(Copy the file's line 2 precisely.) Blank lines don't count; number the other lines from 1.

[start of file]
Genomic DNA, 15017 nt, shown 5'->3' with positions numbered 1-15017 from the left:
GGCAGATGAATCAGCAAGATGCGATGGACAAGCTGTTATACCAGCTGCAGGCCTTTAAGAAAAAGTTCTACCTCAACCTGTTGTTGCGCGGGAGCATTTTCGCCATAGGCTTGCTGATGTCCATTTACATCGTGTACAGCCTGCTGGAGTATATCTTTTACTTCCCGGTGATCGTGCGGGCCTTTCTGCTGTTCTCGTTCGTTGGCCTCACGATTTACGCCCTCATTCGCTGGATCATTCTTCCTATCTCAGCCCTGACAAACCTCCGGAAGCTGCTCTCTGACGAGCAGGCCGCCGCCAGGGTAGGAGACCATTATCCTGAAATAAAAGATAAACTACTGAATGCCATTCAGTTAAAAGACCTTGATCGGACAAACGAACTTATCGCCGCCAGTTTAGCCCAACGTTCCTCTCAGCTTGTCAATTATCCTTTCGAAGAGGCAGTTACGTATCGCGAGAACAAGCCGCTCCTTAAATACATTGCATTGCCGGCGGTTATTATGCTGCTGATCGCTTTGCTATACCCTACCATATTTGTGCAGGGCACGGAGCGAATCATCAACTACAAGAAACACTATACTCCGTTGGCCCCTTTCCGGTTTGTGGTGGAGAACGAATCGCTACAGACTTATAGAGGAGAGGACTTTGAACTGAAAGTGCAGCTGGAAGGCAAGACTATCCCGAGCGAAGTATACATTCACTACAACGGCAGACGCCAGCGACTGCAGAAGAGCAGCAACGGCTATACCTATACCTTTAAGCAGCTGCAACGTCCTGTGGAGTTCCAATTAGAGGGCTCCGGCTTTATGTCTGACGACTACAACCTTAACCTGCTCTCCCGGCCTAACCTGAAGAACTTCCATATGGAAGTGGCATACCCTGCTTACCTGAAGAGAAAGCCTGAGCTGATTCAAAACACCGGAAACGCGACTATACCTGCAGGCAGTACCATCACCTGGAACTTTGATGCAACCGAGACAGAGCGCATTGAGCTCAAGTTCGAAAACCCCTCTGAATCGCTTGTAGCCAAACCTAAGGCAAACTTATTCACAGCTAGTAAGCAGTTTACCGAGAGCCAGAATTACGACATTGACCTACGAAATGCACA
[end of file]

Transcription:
GGCAGATGAATCAGCAAGATGCGATGGACAAGCTGTTATACCAGCTGCAGGCCTTTAAGAAAAAGTTCTACCTCAACCTGTTGTTGCGCGGGAGCATTTTCGCCATAGGCTTGCTGATGTCCATTTACATCGTGTACAGCCTGCTGGAGTATATCTTTTACTTCCCGGTGATCGTGCGGGCCTTTCTGCTGTTCTCGTTCGTTGGCCTCACGATTTACGCCCTCATTCGCTGGATCATTCTTCCTATCTCAGCCCTGACAAACCTCCGGAAGCTGCTCTCTGACGAGCAGGCCGCCGCCAGGGTAGGAGACCATTATCCTGAAATAAAAGATAAACTACTGAATGCCATTCAGTTAAAAGACCTTGATCGGACAAACGAACTTATCGCCGCCAGTTTAGCCCAACGTTCCTCTCAGCTTGTCAATTATCCTTTCGAAGAGGCAGTTACGTATCGCGAGAACAAGCCGCTCCTTAAATACATTGCATTGCCGGCGGTTATTATGCTGCTGATCGCTTTGCTATACCCTACCATATTTGTGCAGGGCACGGAGCGAATCATCAACTACAAGAAACACTATACTCCGTTGGCCCCTTTCCGGTTTGTGGTGGAGAACGAATCGCTACAGACTTATAGAGGAGAGGACTTTGAACTGAAAGTGCAGCTGGAAGGCAAGACTATCCCGAGCGAAGTATACATTCACTACAACGGCAGACGCCAGCGACTGCAGAAGAGCAGCAACGGCTATACCTATACCTTTAAGCAGCTGCAACGTCCTGTGGAGTTCCAATTAGAGGGCTCCGGCTTTATGTCTGACGACTACAACCTTAACCTGCTCTCCCGGCCTAACCTGAAGAACTTCCATATGGAAGTGGCATACCCTGCTTACCTGAAGAGAAAGCCTGAGCTGATTCAAAACACCGGAAACGCGACTATACCTGCAGGCAGTACCATCACCTGGAACTTTGATGCAACCGAGACAGAGCGCATTGAGCTCAAGTTCGAAAACCCCTCTGAATCGCTTGTAGCCAAACCTAAGGCAAACTTATTCACAGCTAGTAAGCAGTTTACCGAGAGCCAGAATTACGACATTGACCTACGAAATGCACA